John Murphy of musicOMH acclaimed the album and called it a "modern classic", while at the same time comparing the album to The Beatles' work. Murphy wrote the following: It's hard to believe that albums like this are still being made, for it plays like a record that was hidden away from the world for 50 years, came to life in its cave, and has now emerged to take its revenge on its captors. Simply put, his [Jones'] music seems alive, and utterly modern – despite its clear and obvious debt to The Beatles. Jones may face accusations that his album is derivative (it is), or that he's playing it safe by opting to use the tools of the greatest band of all time (he's not), but ultimately, listeners have to recognise that if it was this easy, everyone would do it. This is a staggering work, a monumental achievement – and easily eclipses any of Jones' acting to date." However, Murphy noted The Mother Stone's length as a negative aspect of the album.[15] Pitchfork's reviewer Cat Zhang wrote that Jones' "musical debut is full of shadowy theatrics and cryptic gibberish. Rarely do you encounter music this bombastic and unreasonable." Zhang further opined that "Caleb Landry Jones' music inspires a reaction somewhere in the middle of the album and "it's interesting, even fun while it lasts, but you probably won't return."[17] Liam Inscoe-Jones of The Line of Best Fit noted the song "Katya" as the album's highlight, while mentioning the following regarding the record as a whole: "Stylistic consistency is key to the steady enjoyability of the music; the record is filled with wilting harmonies, Wurlitzer, wry saxophone, woodwind and garage-rock guitar vamps across the board. You can tell this an artist comfortable with the spotlight because he [Jones] surrounded himself in an entire circus, and the whole record is a vibrant splash of colour."[16]

Track listing

Adapted from Apple Music.[6]

The Mother Stone track listing
No.TitleLength
1."Flag Day/ The Mother Stone"7:32
2."You're So Wonderfull"7:58
3."I Dig Your Dog"4:12
4."Katya"4:19
5."All I Am in You / The Big Worm"3:24
6."No Where's Where Nothing's Died"2:17
7."Licking the Days"6:04
8."For the Longest Time"4:41
9."The Hodge-Podge Porridge Poke"2:14
10."I Want to Love You"5:23
11."The Great I Am"2:10
12."Lullabbey"2:45
13."No Where's Where Nothing's Died (A Marvelous Pain)"2:53
14."Thanks for Staying"6:28
15."Little Planet Pig"2:52
Total length:65:12

Personnel

Adapted from Tidal and Spotify.[7][20]

  • Caleb Landry Jones – producing, composing, vocals, songwriting
  • Nic Jodain – producing
  • Robert Hudson – bass

Release history

Release formats for The Mother Stone
CountryDateFormatLabelRef.
VariousMay 1, 2020Sacred Bones Records[6][7][21]

References

  1. ^ Castel, Jacqueline (April 30, 2020). "Caleb Landry Jones on His Demented, Lysergic Musical Debut". Texas Monthly. Retrieved May 12, 2020.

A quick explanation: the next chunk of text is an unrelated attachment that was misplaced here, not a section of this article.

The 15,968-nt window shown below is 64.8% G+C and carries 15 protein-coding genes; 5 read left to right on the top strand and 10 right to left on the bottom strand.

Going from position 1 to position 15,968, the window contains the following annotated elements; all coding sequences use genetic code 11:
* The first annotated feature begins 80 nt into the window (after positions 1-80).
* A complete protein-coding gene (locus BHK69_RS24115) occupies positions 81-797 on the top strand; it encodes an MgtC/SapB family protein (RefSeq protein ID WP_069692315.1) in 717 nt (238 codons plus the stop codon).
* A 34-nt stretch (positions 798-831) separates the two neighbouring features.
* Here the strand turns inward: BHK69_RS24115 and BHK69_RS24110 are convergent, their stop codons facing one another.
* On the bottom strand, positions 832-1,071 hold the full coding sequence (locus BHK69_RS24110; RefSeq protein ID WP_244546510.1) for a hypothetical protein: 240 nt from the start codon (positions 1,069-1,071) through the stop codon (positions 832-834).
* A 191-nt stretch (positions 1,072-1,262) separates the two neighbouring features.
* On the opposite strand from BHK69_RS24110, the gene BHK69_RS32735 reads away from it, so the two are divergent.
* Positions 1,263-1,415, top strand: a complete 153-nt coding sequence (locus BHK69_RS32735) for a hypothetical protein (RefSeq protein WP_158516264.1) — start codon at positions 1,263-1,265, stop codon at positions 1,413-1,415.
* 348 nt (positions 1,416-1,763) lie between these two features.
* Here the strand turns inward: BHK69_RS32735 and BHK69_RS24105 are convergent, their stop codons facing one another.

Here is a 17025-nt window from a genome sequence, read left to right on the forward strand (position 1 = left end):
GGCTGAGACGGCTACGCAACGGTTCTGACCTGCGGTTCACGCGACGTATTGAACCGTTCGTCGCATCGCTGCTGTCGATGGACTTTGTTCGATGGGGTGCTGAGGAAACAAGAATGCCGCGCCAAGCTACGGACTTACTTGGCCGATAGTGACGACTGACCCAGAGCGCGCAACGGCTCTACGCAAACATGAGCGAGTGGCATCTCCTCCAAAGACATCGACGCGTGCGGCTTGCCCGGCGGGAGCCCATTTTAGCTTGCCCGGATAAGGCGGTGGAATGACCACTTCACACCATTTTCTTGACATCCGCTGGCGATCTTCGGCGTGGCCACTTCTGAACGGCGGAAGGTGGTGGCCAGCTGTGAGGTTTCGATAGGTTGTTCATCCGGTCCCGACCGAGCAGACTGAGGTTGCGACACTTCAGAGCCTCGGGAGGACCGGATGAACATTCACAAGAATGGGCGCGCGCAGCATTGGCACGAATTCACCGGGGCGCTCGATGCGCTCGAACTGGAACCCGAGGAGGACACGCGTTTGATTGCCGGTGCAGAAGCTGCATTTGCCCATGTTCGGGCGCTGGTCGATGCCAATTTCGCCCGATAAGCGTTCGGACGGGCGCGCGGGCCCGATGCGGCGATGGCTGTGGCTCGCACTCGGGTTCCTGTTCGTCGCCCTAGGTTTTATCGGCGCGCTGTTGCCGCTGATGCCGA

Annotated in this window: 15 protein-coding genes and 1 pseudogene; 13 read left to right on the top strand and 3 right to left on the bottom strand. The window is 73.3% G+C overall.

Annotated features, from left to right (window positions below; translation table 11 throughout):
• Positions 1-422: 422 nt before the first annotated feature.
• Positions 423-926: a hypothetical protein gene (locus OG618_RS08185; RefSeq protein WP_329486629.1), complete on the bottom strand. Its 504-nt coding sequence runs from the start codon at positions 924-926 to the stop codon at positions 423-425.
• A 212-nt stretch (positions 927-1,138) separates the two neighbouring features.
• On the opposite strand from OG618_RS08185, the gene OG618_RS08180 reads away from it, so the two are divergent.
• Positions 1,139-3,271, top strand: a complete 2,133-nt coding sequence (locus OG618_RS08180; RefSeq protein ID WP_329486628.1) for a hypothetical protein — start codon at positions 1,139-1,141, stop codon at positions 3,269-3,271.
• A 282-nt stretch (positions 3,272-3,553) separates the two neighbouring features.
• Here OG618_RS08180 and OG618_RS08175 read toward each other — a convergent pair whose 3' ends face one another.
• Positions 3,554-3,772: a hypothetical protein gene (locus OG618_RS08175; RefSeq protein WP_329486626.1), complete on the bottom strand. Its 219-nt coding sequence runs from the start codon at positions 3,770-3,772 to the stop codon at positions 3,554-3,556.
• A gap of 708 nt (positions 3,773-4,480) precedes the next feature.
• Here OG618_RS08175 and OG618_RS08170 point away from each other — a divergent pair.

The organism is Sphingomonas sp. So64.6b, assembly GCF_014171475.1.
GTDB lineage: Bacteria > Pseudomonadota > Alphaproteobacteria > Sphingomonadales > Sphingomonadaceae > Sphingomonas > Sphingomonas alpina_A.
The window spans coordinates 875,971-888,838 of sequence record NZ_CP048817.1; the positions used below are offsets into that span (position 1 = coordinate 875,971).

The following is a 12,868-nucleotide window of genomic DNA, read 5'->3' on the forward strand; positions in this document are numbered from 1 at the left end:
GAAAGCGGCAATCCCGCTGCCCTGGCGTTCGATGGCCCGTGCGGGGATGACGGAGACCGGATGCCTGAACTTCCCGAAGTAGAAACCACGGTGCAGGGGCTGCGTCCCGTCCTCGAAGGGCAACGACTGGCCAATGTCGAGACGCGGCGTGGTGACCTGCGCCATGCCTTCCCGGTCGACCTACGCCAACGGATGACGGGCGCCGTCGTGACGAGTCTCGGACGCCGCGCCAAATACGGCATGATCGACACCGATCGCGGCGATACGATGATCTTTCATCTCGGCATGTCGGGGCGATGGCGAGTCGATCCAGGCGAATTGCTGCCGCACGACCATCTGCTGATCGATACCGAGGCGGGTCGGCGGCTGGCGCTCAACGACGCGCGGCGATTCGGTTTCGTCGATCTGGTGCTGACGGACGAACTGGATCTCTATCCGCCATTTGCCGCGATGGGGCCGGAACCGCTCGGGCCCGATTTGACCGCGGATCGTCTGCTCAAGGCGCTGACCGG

2. ^ a b c d Monger, Timothy (April 30, 2020). "The Mother Stone - Caleb Landry Jones". AllMusic. Archived from the original on May 2, 2020. Retrieved May 7, 2020.
  3. ^ Bacior, Robin (February 11, 2020). "Caleb Landry Jones Announces Debut Album, Shares "Flag Day / The Mother Stone": Stream". Consequence of Sound. Archived from the original on April 7, 2020. Retrieved May 5, 2020.
  4. ^ Corcoran, Nina (March 4, 2020). "Caleb Landry Jones Shares New Song "All I Am in You / The Big Worm": Stream". Consequence of Sound. Retrieved May 5, 2020.
  5. ^ Kenneally, Cerys (April 21, 2020). "Caleb Landry Jones unveils fresh track "I Dig Your Dog"". The Line of Best Fit. Retrieved May 5, 2020.
  6. ^ a b c "The Mother Stone by Caleb Landry Jones". Apple Music. Retrieved May 5, 2020.
  7. ^ a b c "The Mother Stone by Caleb Landry Jones". Spotify. Retrieved May 5, 2020.
  8. ^ "The Mother Stone / Caleb Landry Jones". Tidal. Retrieved May 5, 2020.
  9. ^ Norris, John (April 30, 2020). "Why Caleb Landry Jones Is Channeling John Lennon In Marie Antoinette Drag on His Musical Debut". Billboard. Archived from the original on May 2, 2020. Retrieved May 5, 2020.
  10. ^ Rutledge, Chris (April 28, 2020). "Caleb Landry Jones Readies Release of 'The Mother Stone'". American Songwriter. Archived from the original on May 3, 2020. Retrieved May 10, 2020.
  11. ^ Crucchiola, Jordan (May 7, 2020). "Don't Be Afraid of Caleb Landry Jones (At Least Not His Music)". Vulture. Archived from the original on May 8, 2020. Retrieved May 7, 2020.
  12. ^ Kohner, Kyle (May 7, 2020). "Album Review: Caleb Landry Jones – The Mother Stone". Beats Per Minute. Retrieved May 7, 2020.
  13. ^ a b Edwards, Caroline (April 30, 2020). "Caleb Landry Jones- The Mother Stone". Clash. Archived from the original on May 1, 2020. Retrieved May 5, 2020.
  14. ^ a b Yuyitung, Matt (April 30, 2020). "Caleb Landry Jones Gets Lost in His Own Psych Haze on 'The Mother Stone'". Exclaim!. Retrieved May 5, 2020.
  15. ^ a b Horton, Ross (May 1, 2020). "Caleb Landry Jones – The Mother Stone". musicOMH. Retrieved May 5, 2020.
  16. ^ a b Inscoe-Jones, Liam (May 1, 2020). "Actor Caleb Landry Jones takes every risk on his vaudevillian debut". The Line of Best Fit. Retrieved May 1, 2020.
  17. ^ a b Zhang, Cat (May 5, 2020). "Caleb Landry Jones The Mother Stone". Pitchfork. Retrieved May 5, 2020.
  18. ^ a b "The Mother Stone by Caleb Landry Jones". Metacritic. Retrieved May 23, 2020.
  19. ^ a b "Caleb Landry Jones The Mother Stone". Album of the Year. Retrieved July 28, 2020.
  20. ^ "Credits / The Mother Stone / Caleb Landry Jones". Tidal. Retrieved May 16, 2020.
  21. ^ "Caleb Landry Jones: The Mother Stone". Sacred Bones Records. Archived from the original on April 22, 2020. Retrieved May 6, 2020.